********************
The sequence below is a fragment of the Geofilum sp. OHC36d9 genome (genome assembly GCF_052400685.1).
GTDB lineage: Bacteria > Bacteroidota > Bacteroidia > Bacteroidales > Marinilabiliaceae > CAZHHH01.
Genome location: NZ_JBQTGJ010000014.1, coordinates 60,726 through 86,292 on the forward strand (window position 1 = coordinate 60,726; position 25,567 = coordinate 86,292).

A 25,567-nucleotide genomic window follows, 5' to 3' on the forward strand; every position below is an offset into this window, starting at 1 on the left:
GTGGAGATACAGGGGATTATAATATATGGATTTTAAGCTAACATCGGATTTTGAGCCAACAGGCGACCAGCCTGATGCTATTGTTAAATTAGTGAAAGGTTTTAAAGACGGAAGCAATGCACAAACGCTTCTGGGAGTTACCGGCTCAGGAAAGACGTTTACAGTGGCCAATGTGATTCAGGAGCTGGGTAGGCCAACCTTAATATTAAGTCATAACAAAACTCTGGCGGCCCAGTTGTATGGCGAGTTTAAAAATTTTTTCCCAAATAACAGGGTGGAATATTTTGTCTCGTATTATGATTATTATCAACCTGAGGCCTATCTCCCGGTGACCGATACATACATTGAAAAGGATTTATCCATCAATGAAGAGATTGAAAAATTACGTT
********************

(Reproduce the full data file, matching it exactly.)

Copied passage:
The sequence below is a fragment of the Geofilum sp. OHC36d9 genome (genome assembly GCF_052400685.1).
GTDB lineage: Bacteria > Bacteroidota > Bacteroidia > Bacteroidales > Marinilabiliaceae > CAZHHH01.
Genome location: NZ_JBQTGJ010000014.1, coordinates 60,726 through 86,292 on the forward strand (window position 1 = coordinate 60,726; position 25,567 = coordinate 86,292).

A 25,567-nucleotide genomic window follows, 5' to 3' on the forward strand; every position below is an offset into this window, starting at 1 on the left:
GTGGAGATACAGGGGATTATAATATATGGATTTTAAGCTAACATCGGATTTTGAGCCAACAGGCGACCAGCCTGATGCTATTGTTAAATTAGTGAAAGGTTTTAAAGACGGAAGCAATGCACAAACGCTTCTGGGAGTTACCGGCTCAGGAAAGACGTTTACAGTGGCCAATGTGATTCAGGAGCTGGGTAGGCCAACCTTAATATTAAGTCATAACAAAACTCTGGCGGCCCAGTTGTATGGCGAGTTTAAAAATTTTTTCCCAAATAACAGGGTGGAATATTTTGTCTCGTATTATGATTATTATCAACCTGAGGCCTATCTCCCGGTGACCGATACATACATTGAAAAGGATTTATCCATCAATGAAGAGATTGAAAAATTACGTT